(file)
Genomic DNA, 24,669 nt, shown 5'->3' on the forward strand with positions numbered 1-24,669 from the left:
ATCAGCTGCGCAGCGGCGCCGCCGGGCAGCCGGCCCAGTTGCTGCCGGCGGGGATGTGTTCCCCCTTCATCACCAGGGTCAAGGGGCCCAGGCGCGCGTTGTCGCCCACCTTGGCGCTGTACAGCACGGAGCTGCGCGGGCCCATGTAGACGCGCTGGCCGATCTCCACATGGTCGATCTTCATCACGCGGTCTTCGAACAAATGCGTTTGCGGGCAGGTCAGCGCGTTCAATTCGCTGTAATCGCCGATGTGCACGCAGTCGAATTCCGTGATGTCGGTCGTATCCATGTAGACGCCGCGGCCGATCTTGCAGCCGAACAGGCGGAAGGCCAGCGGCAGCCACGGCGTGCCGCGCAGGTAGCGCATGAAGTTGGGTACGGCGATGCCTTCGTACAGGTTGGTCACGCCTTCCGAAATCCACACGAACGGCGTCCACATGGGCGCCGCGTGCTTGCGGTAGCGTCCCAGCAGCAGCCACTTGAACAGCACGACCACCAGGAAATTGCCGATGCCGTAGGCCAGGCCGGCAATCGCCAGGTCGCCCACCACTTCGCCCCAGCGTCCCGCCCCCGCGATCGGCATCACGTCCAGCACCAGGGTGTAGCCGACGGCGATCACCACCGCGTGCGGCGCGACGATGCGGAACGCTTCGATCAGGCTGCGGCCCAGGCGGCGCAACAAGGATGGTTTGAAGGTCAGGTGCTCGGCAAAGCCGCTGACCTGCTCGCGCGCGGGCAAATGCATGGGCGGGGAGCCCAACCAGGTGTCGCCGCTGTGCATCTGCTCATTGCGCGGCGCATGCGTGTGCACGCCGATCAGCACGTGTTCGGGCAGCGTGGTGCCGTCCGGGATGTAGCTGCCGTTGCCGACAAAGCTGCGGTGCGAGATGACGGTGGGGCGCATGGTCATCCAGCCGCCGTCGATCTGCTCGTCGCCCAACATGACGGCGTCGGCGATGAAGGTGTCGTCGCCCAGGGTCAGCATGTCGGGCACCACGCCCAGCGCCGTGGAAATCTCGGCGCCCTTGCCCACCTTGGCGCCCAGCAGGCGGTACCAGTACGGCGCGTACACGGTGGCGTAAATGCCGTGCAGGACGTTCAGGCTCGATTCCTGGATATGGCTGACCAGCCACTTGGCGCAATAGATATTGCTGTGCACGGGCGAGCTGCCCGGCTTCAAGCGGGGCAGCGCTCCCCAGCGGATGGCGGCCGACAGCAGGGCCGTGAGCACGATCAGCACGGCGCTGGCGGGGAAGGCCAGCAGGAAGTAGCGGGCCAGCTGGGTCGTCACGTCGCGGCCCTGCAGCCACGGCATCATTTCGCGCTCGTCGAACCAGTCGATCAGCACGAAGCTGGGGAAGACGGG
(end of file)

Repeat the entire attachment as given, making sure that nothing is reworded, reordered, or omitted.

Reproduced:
Genomic DNA, 24,669 nt, shown 5'->3' on the forward strand with positions numbered 1-24,669 from the left:
ATCAGCTGCGCAGCGGCGCCGCCGGGCAGCCGGCCCAGTTGCTGCCGGCGGGGATGTGTTCCCCCTTCATCACCAGGGTCAAGGGGCCCAGGCGCGCGTTGTCGCCCACCTTGGCGCTGTACAGCACGGAGCTGCGCGGGCCCATGTAGACGCGCTGGCCGATCTCCACATGGTCGATCTTCATCACGCGGTCTTCGAACAAATGCGTTTGCGGGCAGGTCAGCGCGTTCAATTCGCTGTAATCGCCGATGTGCACGCAGTCGAATTCCGTGATGTCGGTCGTATCCATGTAGACGCCGCGGCCGATCTTGCAGCCGAACAGGCGGAAGGCCAGCGGCAGCCACGGCGTGCCGCGCAGGTAGCGCATGAAGTTGGGTACGGCGATGCCTTCGTACAGGTTGGTCACGCCTTCCGAAATCCACACGAACGGCGTCCACATGGGCGCCGCGTGCTTGCGGTAGCGTCCCAGCAGCAGCCACTTGAACAGCACGACCACCAGGAAATTGCCGATGCCGTAGGCCAGGCCGGCAATCGCCAGGTCGCCCACCACTTCGCCCCAGCGTCCCGCCCCCGCGATCGGCATCACGTCCAGCACCAGGGTGTAGCCGACGGCGATCACCACCGCGTGCGGCGCGACGATGCGGAACGCTTCGATCAGGCTGCGGCCCAGGCGGCGCAACAAGGATGGTTTGAAGGTCAGGTGCTCGGCAAAGCCGCTGACCTGCTCGCGCGCGGGCAAATGCATGGGCGGGGAGCCCAACCAGGTGTCGCCGCTGTGCATCTGCTCATTGCGCGGCGCATGCGTGTGCACGCCGATCAGCACGTGTTCGGGCAGCGTGGTGCCGTCCGGGATGTAGCTGCCGTTGCCGACAAAGCTGCGGTGCGAGATGACGGTGGGGCGCATGGTCATCCAGCCGCCGTCGATCTGCTCGTCGCCCAACATGACGGCGTCGGCGATGAAGGTGTCGTCGCCCAGGGTCAGCATGTCGGGCACCACGCCCAGCGCCGTGGAAATCTCGGCGCCCTTGCCCACCTTGGCGCCCAGCAGGCGGTACCAGTACGGCGCGTACACGGTGGCGTAAATGCCGTGCAGGACGTTCAGGCTCGATTCCTGGATATGGCTGACCAGCCACTTGGCGCAATAGATATTGCTGTGCACGGGCGAGCTGCCCGGCTTCAAGCGGGGCAGCGCTCCCCAGCGGATGGCGGCCGACAGCAGGGCCGTGAGCACGATCAGCACGGCGCTGGCGGGGAAGGCCAGCAGGAAGTAGCGGGCCAGCTGGGTCGTCACGTCGCGGCCCTGCAGCCACGGCATCATTTCGCGCTCGTCGAACCAGTCGATCAGCACGAAGCTGGGGAAGACGGG